Lifestyle

Advice for my younger self

Advice for my younger self |  Wit & Delight
Melissa Oholendt’s photo for Girls

Recently, I came across an Instagram post from a creator that outlined all the things she’s learned about herself in the years she’s been alive (it’s her thirty-ninth birthday). that). I love the idea of ​​sharing a small snippet of what I’ve learned from stumbling around in my own life, in the hope it can help others out there, too.

Today, I share three pieces of advice that I would (if I could) give my younger self.

If you are looking for your own introspection, I think this would be a really insightful writing exercise to try for yourself. Your answers may surprise you, and they may provide more information for your current life than you might initially realize.

On the power of “boring”

1. Remember that boredom is not a bad thing.

You have developed a level of intensity in your life that can sometimes get in the way of enjoying the little things. Remember that feeling bored is not a bad thing.

If you don’t experience ups and downs at work, that doesn’t necessarily mean you’re doing the wrong job. If there’s no burning passion in your relationship, that doesn’t mean it’s dull. Over time, you’ll learn that making lots of “boring” choices is often better for your overall health, whether it’s leaning on a warm relationship or coming home early after a night out. hang out.

You have developed a level of intensity in your life that can sometimes get in the way of enjoying the little things. Remember that feeling bored is not a bad thing.

About mental health

2. Just labeling your ADHD is not enough.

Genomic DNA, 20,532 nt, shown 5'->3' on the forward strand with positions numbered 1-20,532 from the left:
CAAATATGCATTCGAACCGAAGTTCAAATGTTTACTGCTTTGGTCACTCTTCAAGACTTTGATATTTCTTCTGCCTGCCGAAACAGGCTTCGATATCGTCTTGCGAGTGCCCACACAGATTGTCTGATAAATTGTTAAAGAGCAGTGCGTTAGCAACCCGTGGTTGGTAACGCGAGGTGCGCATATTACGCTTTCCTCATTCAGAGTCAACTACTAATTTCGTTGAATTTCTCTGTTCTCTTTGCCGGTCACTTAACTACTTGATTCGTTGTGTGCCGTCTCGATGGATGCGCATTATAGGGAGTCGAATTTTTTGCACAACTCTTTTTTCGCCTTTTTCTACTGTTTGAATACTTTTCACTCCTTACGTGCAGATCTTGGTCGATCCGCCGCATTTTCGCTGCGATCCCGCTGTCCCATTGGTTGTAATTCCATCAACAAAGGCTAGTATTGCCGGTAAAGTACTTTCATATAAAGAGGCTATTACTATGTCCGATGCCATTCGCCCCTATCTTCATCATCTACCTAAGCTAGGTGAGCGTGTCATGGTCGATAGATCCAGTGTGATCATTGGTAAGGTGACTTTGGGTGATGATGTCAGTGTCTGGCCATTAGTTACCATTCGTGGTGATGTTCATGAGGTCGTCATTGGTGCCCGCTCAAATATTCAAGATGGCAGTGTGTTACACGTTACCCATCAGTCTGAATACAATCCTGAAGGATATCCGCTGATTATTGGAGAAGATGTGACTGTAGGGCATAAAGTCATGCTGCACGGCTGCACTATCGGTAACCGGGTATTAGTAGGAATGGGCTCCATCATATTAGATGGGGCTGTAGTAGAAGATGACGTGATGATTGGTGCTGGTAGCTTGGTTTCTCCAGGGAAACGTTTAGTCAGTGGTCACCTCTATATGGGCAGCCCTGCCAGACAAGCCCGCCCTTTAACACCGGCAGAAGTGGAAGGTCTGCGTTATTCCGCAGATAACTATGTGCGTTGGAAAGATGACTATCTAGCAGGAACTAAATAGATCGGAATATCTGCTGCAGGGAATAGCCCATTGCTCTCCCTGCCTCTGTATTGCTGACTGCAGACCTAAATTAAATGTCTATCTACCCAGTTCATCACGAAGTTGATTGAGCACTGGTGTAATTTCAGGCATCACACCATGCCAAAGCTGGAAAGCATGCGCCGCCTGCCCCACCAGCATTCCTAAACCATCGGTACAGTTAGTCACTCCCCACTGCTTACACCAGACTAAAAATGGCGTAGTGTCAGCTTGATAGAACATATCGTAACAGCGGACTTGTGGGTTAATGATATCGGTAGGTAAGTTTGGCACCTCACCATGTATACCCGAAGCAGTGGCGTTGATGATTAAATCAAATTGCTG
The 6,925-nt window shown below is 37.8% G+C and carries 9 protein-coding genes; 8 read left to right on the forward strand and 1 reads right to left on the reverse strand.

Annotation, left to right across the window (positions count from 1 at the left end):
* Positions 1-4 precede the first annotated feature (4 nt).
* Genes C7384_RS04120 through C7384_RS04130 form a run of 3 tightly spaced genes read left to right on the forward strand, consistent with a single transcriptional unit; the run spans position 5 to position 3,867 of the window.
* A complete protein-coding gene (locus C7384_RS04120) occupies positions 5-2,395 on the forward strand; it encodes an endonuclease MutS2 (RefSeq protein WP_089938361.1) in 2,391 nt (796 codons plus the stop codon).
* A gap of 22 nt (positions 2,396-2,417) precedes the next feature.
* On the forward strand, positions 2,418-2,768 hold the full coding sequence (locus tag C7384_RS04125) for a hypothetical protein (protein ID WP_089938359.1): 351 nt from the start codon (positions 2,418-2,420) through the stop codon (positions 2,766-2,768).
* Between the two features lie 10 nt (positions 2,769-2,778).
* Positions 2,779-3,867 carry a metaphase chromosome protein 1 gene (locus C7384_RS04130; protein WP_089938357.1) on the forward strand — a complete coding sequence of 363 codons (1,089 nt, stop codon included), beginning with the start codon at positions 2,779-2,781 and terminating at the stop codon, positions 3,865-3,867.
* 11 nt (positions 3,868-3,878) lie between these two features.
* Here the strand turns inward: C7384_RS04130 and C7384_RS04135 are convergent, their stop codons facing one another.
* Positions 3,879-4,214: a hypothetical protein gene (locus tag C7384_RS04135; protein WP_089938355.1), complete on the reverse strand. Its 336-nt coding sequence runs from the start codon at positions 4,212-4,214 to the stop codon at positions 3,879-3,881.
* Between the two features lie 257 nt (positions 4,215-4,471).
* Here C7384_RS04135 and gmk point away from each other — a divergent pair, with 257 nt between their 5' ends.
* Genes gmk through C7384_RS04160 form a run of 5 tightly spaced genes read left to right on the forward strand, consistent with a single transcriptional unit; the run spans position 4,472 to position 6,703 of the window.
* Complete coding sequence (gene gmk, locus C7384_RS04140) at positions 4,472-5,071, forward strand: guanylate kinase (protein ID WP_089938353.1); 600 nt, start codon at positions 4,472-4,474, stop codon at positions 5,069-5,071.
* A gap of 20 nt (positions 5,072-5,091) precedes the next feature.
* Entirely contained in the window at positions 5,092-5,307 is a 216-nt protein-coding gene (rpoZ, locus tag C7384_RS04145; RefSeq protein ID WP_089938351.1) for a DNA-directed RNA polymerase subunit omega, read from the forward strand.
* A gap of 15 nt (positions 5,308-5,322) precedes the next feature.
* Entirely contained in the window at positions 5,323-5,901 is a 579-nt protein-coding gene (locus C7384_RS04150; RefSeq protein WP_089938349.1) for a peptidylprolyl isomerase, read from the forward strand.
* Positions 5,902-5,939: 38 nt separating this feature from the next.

Just labeling your ADHD isn’t enough, although it’s a meaningful first step. You need to actually do your job manage it. Working with a mental health professional who can give you the tools to manage your ADHD, rather than trying to overcome it on your own, makes a world of difference. This applies to any other mental health disorders you may experience throughout your life.

About relationships

3. You don’t stop being the same person you were before you met your partner.

You don’t suddenly become a different person when you commit to being with someone else. All the quirks and trends you had before meeting your partner will remain. And the things you love most about that person when you meet them become the things that annoy you the most.

This does not mean that something is wrong in the relationship; it’s more about the choices you make after you realize this. If you can find a way to nurture your relationship despite differences and competing views, you will build a relationship on a foundation of trust.

Joe said this recently, during an argument: “I wish you knew I would always choose you.” I told him the next day that I was going to do what he said.

Writer’s Note: This is from one person’s point of view in a monogamous relationship, but this perspective can certainly apply to immoral monogamous relationships as well. The values ​​of integrity, respect, and trust are applicable in every type of ethical partnership that exists.

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